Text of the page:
• Feedback provided via formal written comments and marks relating to work that you, as an individual or as part of a group, have submitted.
  • Face to face comment. This may include occasions when you make use of the lecturers’ advertised “office hours” to help you to address a specific query.
  • Placement employer comments or references.
  • Online or emailed comment.
  • General comments or question and answer opportunities at the end of a lecture, seminar or tutorial.
  • Pre-submission advice regarding the standards you should aim for and common pitfalls to avoid. In some instances, this may be provided in the form of model answers or exemplars which you can review in your own time.
  • Feedback and outcomes from practical classes.
  • Comment and guidance provided by staff from specialist support services such as, Careers, Employability and Skills or the Learning Development Service.

Once you have reviewed your feedback, you will be encouraged to identify and implement further improvements to the quality of your work.

Learning and Teaching

The School has a world class reputation for research and provides excellent facilities, including access to major new research centres in Secure Information Technologies, Electronics, Communications and Information Technology and Sonic Arts. A number of modules on the course are closely linked to the research expertise of these centres and evolve and change rapidly to reflect some of the current, emerging and exciting developments in the field.

At Queen’s, we aim to deliver a high quality learning environment that embeds intellectual curiosity, innovation and best practice in learning, teaching and student support to enable student to achieve their full academic potential.

On the BEng in Software and Electronic Systems Engineering we do this by providing a range of learning experiences which enable our students to engage with subject experts, develop attributes and perspectives that will equip them for life and work in a global society and make use of innovative technologies and a world class library that enhances their development as independent, lifelong learners. Examples of the opportunities provided for learning on this course are:

  • Lectures: introduce basic information about new topics as a starting point for further self-directed private study/reading. Lectures also provide opportunities to ask questions, gain some feedback and advice on assessments (normally delivered in large groups to all year group peers).
  • Practicals: where you will have opportunities to develop technical skills and apply theoretical principles to real-life or practical contexts.
  • E-Learning technologies: Information associated with lectures and assignments is often communicated via a Virtual Learning Environment (VLE) called Queen’s Online. A range of e-learning experiences are also embedded in the degree through, for example: interactive group workshops in a flexible learning space; IT and statistics modules; podcasts and interactive web-based learning activities; opportunities to use IT programmes associated with design in practicals and project- based work etc.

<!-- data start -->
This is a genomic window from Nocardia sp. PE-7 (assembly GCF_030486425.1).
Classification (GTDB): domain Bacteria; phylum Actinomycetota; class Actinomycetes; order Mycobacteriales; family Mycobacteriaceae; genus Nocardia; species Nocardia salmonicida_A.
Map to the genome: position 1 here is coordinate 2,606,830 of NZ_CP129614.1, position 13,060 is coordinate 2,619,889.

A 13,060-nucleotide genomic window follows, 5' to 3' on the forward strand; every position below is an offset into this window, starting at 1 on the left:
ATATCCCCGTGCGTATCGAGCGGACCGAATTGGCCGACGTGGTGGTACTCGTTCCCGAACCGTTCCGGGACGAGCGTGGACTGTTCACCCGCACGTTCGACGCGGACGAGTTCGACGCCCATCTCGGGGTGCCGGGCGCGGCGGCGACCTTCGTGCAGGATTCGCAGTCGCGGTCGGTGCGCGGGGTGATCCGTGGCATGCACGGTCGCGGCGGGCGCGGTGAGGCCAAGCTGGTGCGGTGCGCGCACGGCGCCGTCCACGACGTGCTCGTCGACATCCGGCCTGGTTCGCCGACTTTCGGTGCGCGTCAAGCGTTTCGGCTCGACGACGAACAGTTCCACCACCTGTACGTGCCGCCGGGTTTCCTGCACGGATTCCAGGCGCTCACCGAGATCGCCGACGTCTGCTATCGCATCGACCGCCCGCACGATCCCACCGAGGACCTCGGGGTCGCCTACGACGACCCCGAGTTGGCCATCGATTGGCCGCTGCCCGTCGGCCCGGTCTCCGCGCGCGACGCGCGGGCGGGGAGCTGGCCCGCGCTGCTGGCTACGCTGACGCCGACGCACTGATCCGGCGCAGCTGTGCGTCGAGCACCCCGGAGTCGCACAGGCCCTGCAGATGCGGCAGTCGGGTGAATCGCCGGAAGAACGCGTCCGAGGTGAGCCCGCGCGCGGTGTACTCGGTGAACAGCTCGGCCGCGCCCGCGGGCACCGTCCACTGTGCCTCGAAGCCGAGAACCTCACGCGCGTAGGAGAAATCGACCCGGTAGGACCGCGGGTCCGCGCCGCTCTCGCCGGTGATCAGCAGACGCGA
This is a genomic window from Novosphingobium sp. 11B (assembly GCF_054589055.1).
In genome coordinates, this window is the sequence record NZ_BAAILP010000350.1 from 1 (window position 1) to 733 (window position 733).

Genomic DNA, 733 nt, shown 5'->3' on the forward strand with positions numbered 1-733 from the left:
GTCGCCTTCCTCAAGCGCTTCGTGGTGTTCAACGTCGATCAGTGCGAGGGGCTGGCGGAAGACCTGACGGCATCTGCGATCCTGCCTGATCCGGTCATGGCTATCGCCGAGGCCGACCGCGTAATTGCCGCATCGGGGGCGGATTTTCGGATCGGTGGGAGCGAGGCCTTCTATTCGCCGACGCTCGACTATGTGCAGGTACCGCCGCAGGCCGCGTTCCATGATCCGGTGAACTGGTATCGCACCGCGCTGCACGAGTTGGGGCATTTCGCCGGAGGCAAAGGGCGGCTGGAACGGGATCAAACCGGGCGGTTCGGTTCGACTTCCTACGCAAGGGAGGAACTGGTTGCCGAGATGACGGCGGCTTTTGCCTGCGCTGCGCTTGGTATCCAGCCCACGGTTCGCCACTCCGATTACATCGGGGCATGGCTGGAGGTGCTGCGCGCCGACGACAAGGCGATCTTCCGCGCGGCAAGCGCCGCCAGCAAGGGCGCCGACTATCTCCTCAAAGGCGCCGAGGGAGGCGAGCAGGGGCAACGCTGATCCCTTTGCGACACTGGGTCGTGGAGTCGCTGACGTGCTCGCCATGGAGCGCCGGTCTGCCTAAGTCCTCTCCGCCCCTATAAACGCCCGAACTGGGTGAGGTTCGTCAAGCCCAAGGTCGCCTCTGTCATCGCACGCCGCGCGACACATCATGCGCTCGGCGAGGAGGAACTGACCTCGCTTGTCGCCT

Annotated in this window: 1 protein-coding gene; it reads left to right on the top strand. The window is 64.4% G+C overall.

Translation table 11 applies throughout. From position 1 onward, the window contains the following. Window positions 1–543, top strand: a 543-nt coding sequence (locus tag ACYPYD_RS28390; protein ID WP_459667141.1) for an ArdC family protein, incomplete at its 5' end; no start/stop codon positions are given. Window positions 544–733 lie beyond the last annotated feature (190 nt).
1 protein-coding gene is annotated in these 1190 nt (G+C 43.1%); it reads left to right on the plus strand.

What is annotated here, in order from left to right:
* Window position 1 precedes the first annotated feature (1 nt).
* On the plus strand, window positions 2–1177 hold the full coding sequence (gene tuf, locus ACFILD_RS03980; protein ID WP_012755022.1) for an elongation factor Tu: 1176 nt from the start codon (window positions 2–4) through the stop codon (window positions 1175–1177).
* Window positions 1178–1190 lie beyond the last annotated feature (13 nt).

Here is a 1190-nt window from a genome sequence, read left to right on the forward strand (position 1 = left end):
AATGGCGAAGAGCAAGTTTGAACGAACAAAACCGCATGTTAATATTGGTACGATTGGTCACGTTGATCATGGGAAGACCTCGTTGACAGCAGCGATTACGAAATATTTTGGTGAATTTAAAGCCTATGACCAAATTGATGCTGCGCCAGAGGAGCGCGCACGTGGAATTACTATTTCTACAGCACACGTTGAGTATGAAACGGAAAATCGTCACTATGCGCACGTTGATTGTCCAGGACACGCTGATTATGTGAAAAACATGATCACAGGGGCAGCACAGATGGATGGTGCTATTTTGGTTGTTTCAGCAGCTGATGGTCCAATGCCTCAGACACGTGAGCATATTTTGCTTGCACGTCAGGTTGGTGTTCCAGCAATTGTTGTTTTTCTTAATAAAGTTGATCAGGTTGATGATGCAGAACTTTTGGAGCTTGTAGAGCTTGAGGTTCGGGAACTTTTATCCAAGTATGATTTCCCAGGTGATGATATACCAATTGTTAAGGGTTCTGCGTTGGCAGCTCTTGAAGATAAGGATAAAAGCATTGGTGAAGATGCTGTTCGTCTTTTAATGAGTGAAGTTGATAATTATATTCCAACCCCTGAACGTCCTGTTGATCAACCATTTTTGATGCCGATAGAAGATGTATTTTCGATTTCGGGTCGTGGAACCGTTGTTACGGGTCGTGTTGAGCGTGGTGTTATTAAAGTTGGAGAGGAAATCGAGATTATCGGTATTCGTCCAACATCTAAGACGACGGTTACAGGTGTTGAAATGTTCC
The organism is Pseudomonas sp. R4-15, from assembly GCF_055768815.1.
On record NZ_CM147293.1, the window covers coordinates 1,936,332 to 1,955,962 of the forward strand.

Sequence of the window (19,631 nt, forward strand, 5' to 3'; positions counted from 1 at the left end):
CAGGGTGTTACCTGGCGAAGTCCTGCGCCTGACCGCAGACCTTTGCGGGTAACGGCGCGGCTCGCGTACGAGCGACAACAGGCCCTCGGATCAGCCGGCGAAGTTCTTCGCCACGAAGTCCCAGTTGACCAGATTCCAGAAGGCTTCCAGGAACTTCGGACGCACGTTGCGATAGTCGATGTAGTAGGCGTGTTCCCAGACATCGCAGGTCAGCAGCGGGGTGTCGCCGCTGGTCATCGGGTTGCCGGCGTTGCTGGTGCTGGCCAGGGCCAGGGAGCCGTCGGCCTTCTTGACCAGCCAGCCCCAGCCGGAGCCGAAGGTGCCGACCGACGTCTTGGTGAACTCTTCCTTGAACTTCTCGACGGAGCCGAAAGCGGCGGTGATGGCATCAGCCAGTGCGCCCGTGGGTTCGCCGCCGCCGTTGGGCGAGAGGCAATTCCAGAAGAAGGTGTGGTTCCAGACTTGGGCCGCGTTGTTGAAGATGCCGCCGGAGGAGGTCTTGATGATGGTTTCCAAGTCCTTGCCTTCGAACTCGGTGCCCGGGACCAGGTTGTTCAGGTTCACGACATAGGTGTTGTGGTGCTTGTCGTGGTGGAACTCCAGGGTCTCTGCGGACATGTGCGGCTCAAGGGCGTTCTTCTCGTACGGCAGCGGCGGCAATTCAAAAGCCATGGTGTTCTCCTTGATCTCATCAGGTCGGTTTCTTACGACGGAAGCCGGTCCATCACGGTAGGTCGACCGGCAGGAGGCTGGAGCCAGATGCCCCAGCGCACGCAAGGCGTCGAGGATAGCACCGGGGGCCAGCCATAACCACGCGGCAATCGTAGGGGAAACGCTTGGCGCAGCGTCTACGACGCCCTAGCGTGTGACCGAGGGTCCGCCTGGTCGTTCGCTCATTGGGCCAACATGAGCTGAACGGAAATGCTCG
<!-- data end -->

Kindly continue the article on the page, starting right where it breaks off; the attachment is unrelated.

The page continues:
• Seminars/tutorials: Significant amounts of teaching are carried out in small groups (typically 10-20 students). These provide an opportunity for students to engage with academic staff who have specialist knowledge of the topic, to ask questions of them and to assess their own progress and understanding with the support of peers. You should also expect to make presentations and other contributions to these groups.
  • Self-directed study: This is an essential part of life as a Queen’s student when important private reading, engagement with e-learning resources, reflection on feedback to date and assignment research and preparation work is carried out.
  • Work placements: Students taking Software and Electronic Systems Engineering undertake a work-placement after Level 2. This is a significant learning and employability enhancement opportunity.
  • Supervised projects: In final year, you will be expected to carry out a significant piece of research on a topic or practical methodology that you have chosen. You will receive support from a supervisor who will guide you in terms of how to carry out your research and will provide feedback to you on at least 2 occasions during the write up stage.
  • Personal Tutor: Undergraduates are allocated a Personal Tutor who meets with them on several occasions during the year to support their academic development.

Additional information

Career Prospects Highly skilled graduates with experience of both software and electronics are highly sought-after locally, nationally and internationally. There are excellent, well-paid career prospects across a wide spectrum: design, research, development, production, marketing and sales in employment areas such as avionics and space, telecommunications and broadcasting, connected health and medical electronics, consumer electronics and gaming, computing and software, embedded systems and electronic security. Postgraduate Study Graduates from these...